Recorded by Rachel Harris, 6.40am, 28 March 2014.
The Gedimu, literally “old teachings” from the Arabic qadim, represent the loose set of ‘traditional’ practices (Hanafi and Sunni) which were present in China before the arrival of the Sufi menhuan in the 17th century, and are unified only in opposition to the “new teachings” of the organised Sufi menhuan and Wahhabis. In contemporary practice, however, they seem to have absorbed many aspects of Sufi ritual from their neighbours.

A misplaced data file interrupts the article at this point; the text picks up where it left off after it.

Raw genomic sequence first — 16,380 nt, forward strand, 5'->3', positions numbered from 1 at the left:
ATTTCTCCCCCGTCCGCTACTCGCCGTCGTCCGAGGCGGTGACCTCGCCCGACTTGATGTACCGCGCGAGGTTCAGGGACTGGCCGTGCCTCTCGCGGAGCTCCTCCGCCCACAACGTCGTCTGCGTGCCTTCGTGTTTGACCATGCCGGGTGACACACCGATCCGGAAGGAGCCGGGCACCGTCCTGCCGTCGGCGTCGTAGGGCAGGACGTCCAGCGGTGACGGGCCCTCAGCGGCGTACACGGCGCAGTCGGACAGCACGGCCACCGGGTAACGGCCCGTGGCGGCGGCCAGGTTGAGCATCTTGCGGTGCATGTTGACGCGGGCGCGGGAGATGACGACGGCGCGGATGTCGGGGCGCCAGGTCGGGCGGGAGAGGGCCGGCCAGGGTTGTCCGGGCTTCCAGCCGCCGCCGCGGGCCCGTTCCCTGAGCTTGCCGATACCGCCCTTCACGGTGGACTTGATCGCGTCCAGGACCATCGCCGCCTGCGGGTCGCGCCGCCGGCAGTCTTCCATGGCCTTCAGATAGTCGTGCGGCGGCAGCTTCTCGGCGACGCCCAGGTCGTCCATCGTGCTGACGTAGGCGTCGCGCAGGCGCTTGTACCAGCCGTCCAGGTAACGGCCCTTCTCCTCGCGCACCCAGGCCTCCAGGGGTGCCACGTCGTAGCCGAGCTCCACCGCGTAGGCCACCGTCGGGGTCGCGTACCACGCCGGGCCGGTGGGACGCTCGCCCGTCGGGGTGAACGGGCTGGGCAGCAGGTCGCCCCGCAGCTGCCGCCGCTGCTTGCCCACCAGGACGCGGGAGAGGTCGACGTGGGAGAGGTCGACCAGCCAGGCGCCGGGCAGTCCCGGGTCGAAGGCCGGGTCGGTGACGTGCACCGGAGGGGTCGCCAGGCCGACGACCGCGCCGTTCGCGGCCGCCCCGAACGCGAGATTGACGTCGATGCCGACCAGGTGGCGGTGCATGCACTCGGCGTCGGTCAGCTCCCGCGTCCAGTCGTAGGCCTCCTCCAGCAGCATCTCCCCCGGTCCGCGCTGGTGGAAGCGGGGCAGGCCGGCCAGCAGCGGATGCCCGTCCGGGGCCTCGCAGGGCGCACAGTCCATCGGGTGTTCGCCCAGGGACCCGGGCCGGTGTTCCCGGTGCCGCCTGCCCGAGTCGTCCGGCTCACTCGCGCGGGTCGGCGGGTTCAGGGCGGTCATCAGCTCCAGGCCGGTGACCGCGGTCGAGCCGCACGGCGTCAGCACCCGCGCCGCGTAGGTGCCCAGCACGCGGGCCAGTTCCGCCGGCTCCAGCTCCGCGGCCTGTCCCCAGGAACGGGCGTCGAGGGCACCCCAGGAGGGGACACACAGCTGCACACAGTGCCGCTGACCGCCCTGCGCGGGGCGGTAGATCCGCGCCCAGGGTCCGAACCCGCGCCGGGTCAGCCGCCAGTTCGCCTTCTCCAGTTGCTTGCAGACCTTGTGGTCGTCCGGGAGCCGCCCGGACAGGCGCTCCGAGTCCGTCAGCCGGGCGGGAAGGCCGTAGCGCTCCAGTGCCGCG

At Friday morning prayers (帮目达, from the Persian bomdat namaz), a large group of men perform a form of dhikr in which the declaration of faith: lā ʾilāha ʾil ʾallāh is recited repeatedly by the assembled worshippers who are seated in a large circle (dayir , 坐圈). The recitation is progressively speeded up and shortened until it climaxes in a repeated ‘hu, hu’, representing the final syllable of Allāh.
(Place on map at: 城角寺, 甘肃省临夏回族自治州临夏市西关路)